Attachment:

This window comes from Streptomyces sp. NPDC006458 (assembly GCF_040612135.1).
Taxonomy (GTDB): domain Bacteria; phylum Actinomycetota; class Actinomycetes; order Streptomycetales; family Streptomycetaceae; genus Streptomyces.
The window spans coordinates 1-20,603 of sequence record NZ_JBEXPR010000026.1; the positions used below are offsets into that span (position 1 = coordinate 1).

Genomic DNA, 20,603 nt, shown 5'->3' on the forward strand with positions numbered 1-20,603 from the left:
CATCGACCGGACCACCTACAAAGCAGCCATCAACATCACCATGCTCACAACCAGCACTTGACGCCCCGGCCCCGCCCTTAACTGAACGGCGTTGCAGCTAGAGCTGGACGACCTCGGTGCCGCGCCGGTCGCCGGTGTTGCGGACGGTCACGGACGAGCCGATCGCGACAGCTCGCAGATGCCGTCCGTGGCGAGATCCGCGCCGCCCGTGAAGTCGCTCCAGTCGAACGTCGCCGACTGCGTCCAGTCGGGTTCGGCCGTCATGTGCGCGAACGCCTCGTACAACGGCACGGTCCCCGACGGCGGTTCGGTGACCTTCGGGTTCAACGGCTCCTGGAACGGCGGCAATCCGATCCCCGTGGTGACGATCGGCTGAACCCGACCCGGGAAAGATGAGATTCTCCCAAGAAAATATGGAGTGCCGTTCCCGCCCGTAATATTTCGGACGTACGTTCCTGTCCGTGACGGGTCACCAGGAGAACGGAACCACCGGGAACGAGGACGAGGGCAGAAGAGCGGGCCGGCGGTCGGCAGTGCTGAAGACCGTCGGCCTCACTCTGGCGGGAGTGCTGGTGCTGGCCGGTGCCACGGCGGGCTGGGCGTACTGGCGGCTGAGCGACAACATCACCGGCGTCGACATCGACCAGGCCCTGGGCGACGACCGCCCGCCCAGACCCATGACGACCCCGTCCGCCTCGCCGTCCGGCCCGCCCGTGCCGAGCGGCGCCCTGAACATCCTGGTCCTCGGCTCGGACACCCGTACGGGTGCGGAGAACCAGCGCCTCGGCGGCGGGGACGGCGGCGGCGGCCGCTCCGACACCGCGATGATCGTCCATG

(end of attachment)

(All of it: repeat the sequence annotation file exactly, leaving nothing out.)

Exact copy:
This window comes from Streptomyces sp. NPDC006458 (assembly GCF_040612135.1).
Taxonomy (GTDB): domain Bacteria; phylum Actinomycetota; class Actinomycetes; order Streptomycetales; family Streptomycetaceae; genus Streptomyces.
The window spans coordinates 1-20,603 of sequence record NZ_JBEXPR010000026.1; the positions used below are offsets into that span (position 1 = coordinate 1).

Genomic DNA, 20,603 nt, shown 5'->3' on the forward strand with positions numbered 1-20,603 from the left:
CATCGACCGGACCACCTACAAAGCAGCCATCAACATCACCATGCTCACAACCAGCACTTGACGCCCCGGCCCCGCCCTTAACTGAACGGCGTTGCAGCTAGAGCTGGACGACCTCGGTGCCGCGCCGGTCGCCGGTGTTGCGGACGGTCACGGACGAGCCGATCGCGACAGCTCGCAGATGCCGTCCGTGGCGAGATCCGCGCCGCCCGTGAAGTCGCTCCAGTCGAACGTCGCCGACTGCGTCCAGTCGGGTTCGGCCGTCATGTGCGCGAACGCCTCGTACAACGGCACGGTCCCCGACGGCGGTTCGGTGACCTTCGGGTTCAACGGCTCCTGGAACGGCGGCAATCCGATCCCCGTGGTGACGATCGGCTGAACCCGACCCGGGAAAGATGAGATTCTCCCAAGAAAATATGGAGTGCCGTTCCCGCCCGTAATATTTCGGACGTACGTTCCTGTCCGTGACGGGTCACCAGGAGAACGGAACCACCGGGAACGAGGACGAGGGCAGAAGAGCGGGCCGGCGGTCGGCAGTGCTGAAGACCGTCGGCCTCACTCTGGCGGGAGTGCTGGTGCTGGCCGGTGCCACGGCGGGCTGGGCGTACTGGCGGCTGAGCGACAACATCACCGGCGTCGACATCGACCAGGCCCTGGGCGACGACCGCCCGCCCAGACCCATGACGACCCCGTCCGCCTCGCCGTCCGGCCCGCCCGTGCCGAGCGGCGCCCTGAACATCCTGGTCCTCGGCTCGGACACCCGTACGGGTGCGGAGAACCAGCGCCTCGGCGGCGGGGACGGCGGCGGCGGCCGCTCCGACACCGCGATGATCGTCCATG